L.D. 1679 addresses a moral issue in a way that will save Maine millions.

School food programs are told what and how much they must serve, the ingredients they can use and how much they should cost, all without the benefit of being able to control what price they charge per meal. Add the moral obligation to feed their customers, children, and one can understand why nearly all school nutrition departments in Maine operate in the red.

Depending on the size of the district, this financial loss can total tens of thousands of dollars annually. Statute dictates that dining services budgets are independent from the school budget process and must at least break even. Yet, this is so rarely the case that state law also dictates losses in this area must be covered by the general school budget. In my district, this leads to the need to raise an additional $80,000 annually that local property taxpayers must contribute. We aren’t unique. Rather, districts that do not have this issue are the outliers, annually making up 5 percent to 12 percent of Maine’s districts.

Every student, regardless of family income, gets equal access to books and busing because we recognize them as necessary for success. This is true of everything in school, except food.

The current system, breaking students into income categories, wastes time, labor and money. My district’s dining services director estimates it wastes $6,000-$8,000 annually, which includes the time he and his staff act as collections agents chasing school meal debt, some of which is never recovered; a problem that existed previously but was exacerbated by COVID. Multiply this across the state. Maine wastes millions of dollars and expertise that would better serve our communities elsewhere.

Instead, staff could be sourcing from local farmers, using Maine’s local procurement program. Every school nutrition dollar spent on local food generates an additional 93 cents to $1.11 for the local economy. Additionally, school nutrition departments could spend that time marketing meal programs to students to increase participation. Low participation costs us money. Higher participation equals more U.S. Department of Agriculture reimbursement. These are calculable dollars being lost.

No less real are the long-term financial losses when students do not have nutrition appropriate for their development. Science is discovering connections between nutrition, behavior, and development. Hunger induced disruptive behaviors are often dealt with by the school principal. Instead of coaching teachers and developing curriculum, our highest paid employees spend hours daily dealing with disruptive behaviors, substantial numbers of which could be avoided if every child had adequate nutrition. These behaviors spiral into adulthood, costing Maine millions.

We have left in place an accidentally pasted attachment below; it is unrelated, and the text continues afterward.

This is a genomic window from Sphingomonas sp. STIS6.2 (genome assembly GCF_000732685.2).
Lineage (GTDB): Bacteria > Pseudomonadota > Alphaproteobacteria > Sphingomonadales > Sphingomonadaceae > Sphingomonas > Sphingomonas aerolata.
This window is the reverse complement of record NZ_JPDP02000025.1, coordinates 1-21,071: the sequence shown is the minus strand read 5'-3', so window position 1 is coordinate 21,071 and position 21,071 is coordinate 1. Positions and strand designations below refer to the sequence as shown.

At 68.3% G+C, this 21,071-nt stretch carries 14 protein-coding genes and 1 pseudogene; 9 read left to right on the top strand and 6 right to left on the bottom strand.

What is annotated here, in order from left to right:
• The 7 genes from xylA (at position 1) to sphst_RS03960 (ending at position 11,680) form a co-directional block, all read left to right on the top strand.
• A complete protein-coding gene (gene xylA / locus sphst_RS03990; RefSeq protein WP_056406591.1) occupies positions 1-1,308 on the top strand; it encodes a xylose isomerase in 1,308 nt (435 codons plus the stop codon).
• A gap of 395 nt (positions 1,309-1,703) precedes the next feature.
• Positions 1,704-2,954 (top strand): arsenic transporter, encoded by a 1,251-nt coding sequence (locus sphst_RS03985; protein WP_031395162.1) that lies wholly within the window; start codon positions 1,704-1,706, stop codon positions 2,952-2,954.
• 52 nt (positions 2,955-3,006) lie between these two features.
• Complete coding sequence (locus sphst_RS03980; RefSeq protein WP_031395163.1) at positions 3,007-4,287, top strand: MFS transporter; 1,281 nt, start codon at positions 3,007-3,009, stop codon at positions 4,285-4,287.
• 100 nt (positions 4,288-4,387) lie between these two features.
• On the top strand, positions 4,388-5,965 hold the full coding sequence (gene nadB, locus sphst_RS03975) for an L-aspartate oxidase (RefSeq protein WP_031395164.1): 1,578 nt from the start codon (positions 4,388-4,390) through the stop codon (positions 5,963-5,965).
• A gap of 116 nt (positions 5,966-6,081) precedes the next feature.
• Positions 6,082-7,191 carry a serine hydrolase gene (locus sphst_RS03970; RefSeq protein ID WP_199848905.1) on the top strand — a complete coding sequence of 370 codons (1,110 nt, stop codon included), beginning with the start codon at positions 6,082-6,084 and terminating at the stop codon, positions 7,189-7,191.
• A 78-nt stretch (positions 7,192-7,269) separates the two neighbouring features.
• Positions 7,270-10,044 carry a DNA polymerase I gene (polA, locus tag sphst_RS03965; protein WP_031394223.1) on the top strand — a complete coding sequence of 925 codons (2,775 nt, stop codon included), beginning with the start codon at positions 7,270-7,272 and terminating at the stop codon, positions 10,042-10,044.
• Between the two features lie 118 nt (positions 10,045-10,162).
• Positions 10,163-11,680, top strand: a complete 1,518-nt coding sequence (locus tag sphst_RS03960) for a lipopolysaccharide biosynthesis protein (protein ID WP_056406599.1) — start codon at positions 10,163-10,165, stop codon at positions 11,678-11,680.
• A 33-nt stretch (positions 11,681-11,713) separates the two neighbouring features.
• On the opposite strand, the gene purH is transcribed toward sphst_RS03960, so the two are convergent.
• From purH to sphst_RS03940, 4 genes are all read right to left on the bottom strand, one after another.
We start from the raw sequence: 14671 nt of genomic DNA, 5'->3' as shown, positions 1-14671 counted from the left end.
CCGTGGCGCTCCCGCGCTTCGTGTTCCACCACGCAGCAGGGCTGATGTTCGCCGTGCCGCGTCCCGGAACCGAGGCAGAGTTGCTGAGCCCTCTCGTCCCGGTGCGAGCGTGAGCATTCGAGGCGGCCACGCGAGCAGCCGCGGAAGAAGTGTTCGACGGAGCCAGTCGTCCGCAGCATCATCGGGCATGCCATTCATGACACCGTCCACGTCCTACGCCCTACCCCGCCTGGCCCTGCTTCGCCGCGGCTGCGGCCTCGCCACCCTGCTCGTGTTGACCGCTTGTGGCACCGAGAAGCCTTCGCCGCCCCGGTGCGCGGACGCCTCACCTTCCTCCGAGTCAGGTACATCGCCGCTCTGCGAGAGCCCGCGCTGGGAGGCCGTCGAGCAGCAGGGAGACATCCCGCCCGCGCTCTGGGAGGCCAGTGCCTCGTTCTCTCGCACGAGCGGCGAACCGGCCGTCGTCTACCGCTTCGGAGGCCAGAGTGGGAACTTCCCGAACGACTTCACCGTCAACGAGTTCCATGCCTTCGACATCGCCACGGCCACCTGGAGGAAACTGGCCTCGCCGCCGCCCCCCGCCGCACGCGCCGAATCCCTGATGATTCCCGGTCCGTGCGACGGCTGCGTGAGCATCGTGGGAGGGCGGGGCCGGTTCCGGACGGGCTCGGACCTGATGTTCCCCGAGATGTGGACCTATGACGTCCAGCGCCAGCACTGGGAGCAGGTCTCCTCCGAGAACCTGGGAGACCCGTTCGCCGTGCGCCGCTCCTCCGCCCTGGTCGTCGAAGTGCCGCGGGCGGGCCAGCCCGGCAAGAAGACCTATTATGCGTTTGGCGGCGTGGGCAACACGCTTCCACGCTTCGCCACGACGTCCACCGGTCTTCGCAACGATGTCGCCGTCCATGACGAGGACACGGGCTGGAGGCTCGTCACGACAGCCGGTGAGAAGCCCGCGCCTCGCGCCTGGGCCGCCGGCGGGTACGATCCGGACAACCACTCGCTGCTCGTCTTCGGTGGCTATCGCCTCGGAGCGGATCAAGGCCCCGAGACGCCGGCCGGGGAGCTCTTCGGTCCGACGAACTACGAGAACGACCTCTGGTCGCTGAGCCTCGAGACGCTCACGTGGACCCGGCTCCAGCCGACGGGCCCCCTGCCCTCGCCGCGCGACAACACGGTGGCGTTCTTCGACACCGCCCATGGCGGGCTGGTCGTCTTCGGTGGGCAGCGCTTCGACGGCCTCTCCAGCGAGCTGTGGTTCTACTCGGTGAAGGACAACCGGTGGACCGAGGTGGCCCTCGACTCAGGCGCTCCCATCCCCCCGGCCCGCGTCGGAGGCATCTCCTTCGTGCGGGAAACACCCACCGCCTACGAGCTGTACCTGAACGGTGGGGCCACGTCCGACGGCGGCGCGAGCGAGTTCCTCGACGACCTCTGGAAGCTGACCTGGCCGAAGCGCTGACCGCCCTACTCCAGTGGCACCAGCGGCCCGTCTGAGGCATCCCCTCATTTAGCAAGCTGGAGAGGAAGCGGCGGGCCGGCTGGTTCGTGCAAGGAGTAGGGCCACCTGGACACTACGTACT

Studies show adults who suffered childhood food insecurity have poor impulse control, higher rates of violence, lower achievement levels and poor health outcomes. This translates into health, criminal justice and property costs for Maine.

Free school meals for all Maine kids would save a lot of money. Just focusing on school budgets, recent studies show universal free meals increases participation, thus increasing school meal revenue.

Some say this is a federal issue. True. But having that be the end of the conversation is not a solution, and un-Maine. If the roof of my apartment has a hole in it, the fact that it’s the negligent landlord’s responsibility doesn’t change the fact that I’m getting wet. I patch the hole and, not or, deal with the landlord. Maine’s officials and congressional delegation should petition the federal government to fix this. FoodCorps, a national organization, is doing so, and we will stand beside Maine in that effort. Until then, Maine kids are getting farther behind, becoming adults who are farther behind, costing Maine millions.

L.D. 1679 passed the Maine Senate unanimously and received overwhelming bipartisan support in the Maine House, except for 26 members who voted against feeding kids and saving money. Gov. Mills and the Appropriations Committee should make this a funded law.

Providing universal free school meals is cheaper, the right thing to do and good policy.


Only subscribers are eligible to post comments. Please subscribe or to participate in the conversation. Here’s why.

Use the form below to reset your password. When you've submitted your account email, we will send an email with a reset code.